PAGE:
- Privacy vs Publicity
- perceptions of privacy maintain distinction between social and academic spaces
- student assume privacy [or rather, anonymity] in MySpace, Facebook, et al [not just students, seems to be a general thing. People are used to the idea of being anonymous or lost in the crowd, but modern search / data-discovery tools mean that finding needles in haystacks or people in crowds is actually a relatively easy task.]
- students in academic settings assume NOT private
- the audience is identified, and knows the student
- [interesting conflation of privacy and anonymity]
- [this is kind of fascinating to me because it’s almost backwards from what’s true – posting in a class actually gives more security and privacy than posting on the larger internet
- Chat is different than a dialogue
- verbalization for reassurance of presence (e.g. hey, what’s up, etc.) makes up a good part fo the conversation [but no stats to back that up were presented – it’s certainly plausible, but it’d be good to have some analysis of a large set of chat logs (and forum and comment) or some such. It’d also be interesting to see how those stats change in different contexts.]
- ‘hanging out’
- sharing and acknowledging receipt: “look what I did” “Cool”
- e.g. 1000s of YouTube comments that just say ‘cool’
- E.g. in the American Idol board an attempt to move a forum discussion to a more serious level failed.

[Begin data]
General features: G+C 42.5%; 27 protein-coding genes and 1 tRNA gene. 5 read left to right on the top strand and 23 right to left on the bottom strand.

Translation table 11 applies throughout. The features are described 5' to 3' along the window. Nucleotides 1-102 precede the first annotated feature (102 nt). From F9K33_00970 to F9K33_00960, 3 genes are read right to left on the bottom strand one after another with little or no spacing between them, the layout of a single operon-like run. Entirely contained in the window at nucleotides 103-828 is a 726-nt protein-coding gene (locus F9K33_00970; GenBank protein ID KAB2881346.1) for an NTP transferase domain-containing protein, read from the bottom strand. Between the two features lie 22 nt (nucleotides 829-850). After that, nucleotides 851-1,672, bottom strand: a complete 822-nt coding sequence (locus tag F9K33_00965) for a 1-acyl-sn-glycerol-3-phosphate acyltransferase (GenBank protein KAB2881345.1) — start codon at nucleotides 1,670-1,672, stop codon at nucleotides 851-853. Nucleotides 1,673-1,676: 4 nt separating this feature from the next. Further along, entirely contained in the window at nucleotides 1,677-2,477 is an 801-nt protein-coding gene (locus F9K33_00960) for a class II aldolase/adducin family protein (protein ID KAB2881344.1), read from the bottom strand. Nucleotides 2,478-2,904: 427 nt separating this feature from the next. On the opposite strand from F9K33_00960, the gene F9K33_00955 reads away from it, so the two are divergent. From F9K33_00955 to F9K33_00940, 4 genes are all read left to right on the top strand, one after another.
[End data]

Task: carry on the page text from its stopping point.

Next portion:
- What does that failure mean for the goal fo forum as a serious discussion format for the classroom? [unanswered, but I think it’s all about CONTEXT – in some forums it would have worked]
- Humor plays on YouTube, and also in the classroom [again, no stats presented]
- [typical response/comment is a demonstration of presence as much as an acknowledgement of receipt]
- Chat is important for community cohesion:
- neighborhood groups
- political groups
- friend groups
- How is academic dialogue different from Chat?
- all comments / contributions are scrutinized by and reflected upon by the whole community
- built-in, known audience, lack of privacy [lack of anonymity really]
- delimited, the network scale is local and defined/bounded
- contributive, content is added to a predefined framework
- self policing [not so much self policing as just plain policing in my view]
- established hierarchies maintain standards of conversation [this seems to argue against calling it self policing, unless you take ‘self’ to mean the community as a whole rather than the individual]
- Chat and academic dialogue are not mutually exclusive, BUT they have different goals
- “Satire and parody get the most traffic” [no stats presented to back that up]